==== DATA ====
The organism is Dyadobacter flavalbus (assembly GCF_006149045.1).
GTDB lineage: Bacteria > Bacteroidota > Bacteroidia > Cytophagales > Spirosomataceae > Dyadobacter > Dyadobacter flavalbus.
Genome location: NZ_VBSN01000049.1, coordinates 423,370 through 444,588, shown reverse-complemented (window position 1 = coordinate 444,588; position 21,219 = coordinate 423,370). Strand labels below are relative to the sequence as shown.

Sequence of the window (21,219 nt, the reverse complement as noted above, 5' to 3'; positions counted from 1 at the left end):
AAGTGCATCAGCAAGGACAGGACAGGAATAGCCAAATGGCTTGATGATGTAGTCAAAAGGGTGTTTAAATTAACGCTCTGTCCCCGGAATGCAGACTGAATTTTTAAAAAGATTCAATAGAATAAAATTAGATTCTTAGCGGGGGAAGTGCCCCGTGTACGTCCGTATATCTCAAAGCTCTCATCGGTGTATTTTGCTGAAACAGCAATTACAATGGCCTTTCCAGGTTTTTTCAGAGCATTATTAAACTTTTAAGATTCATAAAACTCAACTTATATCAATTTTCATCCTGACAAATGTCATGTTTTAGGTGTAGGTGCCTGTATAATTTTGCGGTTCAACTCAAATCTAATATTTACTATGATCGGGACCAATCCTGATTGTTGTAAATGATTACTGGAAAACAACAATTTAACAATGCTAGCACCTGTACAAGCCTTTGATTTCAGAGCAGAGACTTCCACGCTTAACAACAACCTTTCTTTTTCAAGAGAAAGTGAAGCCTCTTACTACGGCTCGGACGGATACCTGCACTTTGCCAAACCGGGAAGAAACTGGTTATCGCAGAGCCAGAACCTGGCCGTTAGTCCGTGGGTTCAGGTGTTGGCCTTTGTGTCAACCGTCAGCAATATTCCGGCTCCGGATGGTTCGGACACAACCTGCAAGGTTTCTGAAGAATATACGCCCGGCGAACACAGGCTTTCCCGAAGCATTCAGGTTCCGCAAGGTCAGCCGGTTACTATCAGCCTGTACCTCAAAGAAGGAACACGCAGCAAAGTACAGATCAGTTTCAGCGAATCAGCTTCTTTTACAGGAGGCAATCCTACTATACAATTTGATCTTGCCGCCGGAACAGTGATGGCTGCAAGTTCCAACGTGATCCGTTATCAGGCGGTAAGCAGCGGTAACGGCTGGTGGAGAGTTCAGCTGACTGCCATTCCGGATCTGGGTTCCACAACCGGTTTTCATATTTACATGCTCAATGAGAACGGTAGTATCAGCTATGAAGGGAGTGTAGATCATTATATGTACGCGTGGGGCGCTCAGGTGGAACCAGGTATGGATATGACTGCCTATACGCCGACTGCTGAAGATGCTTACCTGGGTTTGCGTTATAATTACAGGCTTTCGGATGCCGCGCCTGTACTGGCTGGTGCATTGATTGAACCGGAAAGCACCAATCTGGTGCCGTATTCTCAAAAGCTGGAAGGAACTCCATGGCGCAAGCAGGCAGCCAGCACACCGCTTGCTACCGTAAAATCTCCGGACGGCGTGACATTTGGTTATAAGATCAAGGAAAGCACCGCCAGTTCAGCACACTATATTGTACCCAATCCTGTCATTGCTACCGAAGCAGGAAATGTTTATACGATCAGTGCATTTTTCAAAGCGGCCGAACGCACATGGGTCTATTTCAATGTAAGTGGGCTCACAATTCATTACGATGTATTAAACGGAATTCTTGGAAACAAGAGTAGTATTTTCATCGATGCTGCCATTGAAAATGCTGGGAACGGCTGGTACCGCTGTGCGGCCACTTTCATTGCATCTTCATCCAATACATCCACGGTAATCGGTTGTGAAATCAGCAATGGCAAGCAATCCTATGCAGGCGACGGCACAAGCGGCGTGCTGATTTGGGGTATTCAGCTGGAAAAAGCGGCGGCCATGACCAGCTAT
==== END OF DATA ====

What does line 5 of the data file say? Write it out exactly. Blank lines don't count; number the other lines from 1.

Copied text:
AAGTGCATCAGCAAGGACAGGACAGGAATAGCCAAATGGCTTGATGATGTAGTCAAAAGGGTGTTTAAATTAACGCTCTGTCCCCGGAATGCAGACTGAATTTTTAAAAAGATTCAATAGAATAAAATTAGATTCTTAGCGGGGGAAGTGCCCCGTGTACGTCCGTATATCTCAAAGCTCTCATCGGTGTATTTTGCTGAAACAGCAATTACAATGGCCTTTCCAGGTTTTTTCAGAGCATTATTAAACTTTTAAGATTCATAAAACTCAACTTATATCAATTTTCATCCTGACAAATGTCATGTTTTAGGTGTAGGTGCCTGTATAATTTTGCGGTTCAACTCAAATCTAATATTTACTATGATCGGGACCAATCCTGATTGTTGTAAATGATTACTGGAAAACAACAATTTAACAATGCTAGCACCTGTACAAGCCTTTGATTTCAGAGCAGAGACTTCCACGCTTAACAACAACCTTTCTTTTTCAAGAGAAAGTGAAGCCTCTTACTACGGCTCGGACGGATACCTGCACTTTGCCAAACCGGGAAGAAACTGGTTATCGCAGAGCCAGAACCTGGCCGTTAGTCCGTGGGTTCAGGTGTTGGCCTTTGTGTCAACCGTCAGCAATATTCCGGCTCCGGATGGTTCGGACACAACCTGCAAGGTTTCTGAAGAATATACGCCCGGCGAACACAGGCTTTCCCGAAGCATTCAGGTTCCGCAAGGTCAGCCGGTTACTATCAGCCTGTACCTCAAAGAAGGAACACGCAGCAAAGTACAGATCAGTTTCAGCGAATCAGCTTCTTTTACAGGAGGCAATCCTACTATACAATTTGATCTTGCCGCCGGAACAGTGATGGCTGCAAGTTCCAACGTGATCCGTTATCAGGCGGTAAGCAGCGGTAACGGCTGGTGGAGAGTTCAGCTGACTGCCATTCCGGATCTGGGTTCCACAACCGGTTTTCATATTTACATGCTCAATGAGAACGGTAGTATCAGCTATGAAGGGAGTGTAGATCATTATATGTACGCGTGGGGCGCTCAGGTGGAACCAGGTATGGATATGACTGCCTATACGCCGACTGCTGAAGATGCTTACCTGGGTTTGCGTTATAATTACAGGCTTTCGGATGCCGCGCCTGTACTGGCTGGTGCATTGATTGAACCGGAAAGCACCAATCTGGTGCCGTATTCTCAAAAGCTGGAAGGAACTCCATGGCGCAAGCAGGCAGCCAGCACACCGCTTGCTACCGTAAAATCTCCGGACGGCGTGACATTTGGTTATAAGATCAAGGAAAGCACCGCCAGTTCAGCACACTATATTGTACCCAATCCTGTCATTGCTACCGAAGCAGGAAATGTTTATACGATCAGTGCATTTTTCAAAGCGGCCGAACGCACATGGGTCTATTTCAATGTAAGTGGGCTCACAATTCATTACGATGTATTAAACGGAATTCTTGGAAACAAGAGTAGTATTTTCATCGATGCTGCCATTGAAAATGCTGGGAACGGCTGGTACCGCTGTGCGGCCACTTTCATTGCATCTTCATCCAATACATCCACGGTAATCGGTTGTGAAATCAGCAATGGCAAGCAATCCTATGCAGGCGACGGCACAAGCGGCGTGCTGATTTGGGGTATTCAGCTGGAAAAAGCGGCGGCCATGACCAGCTAT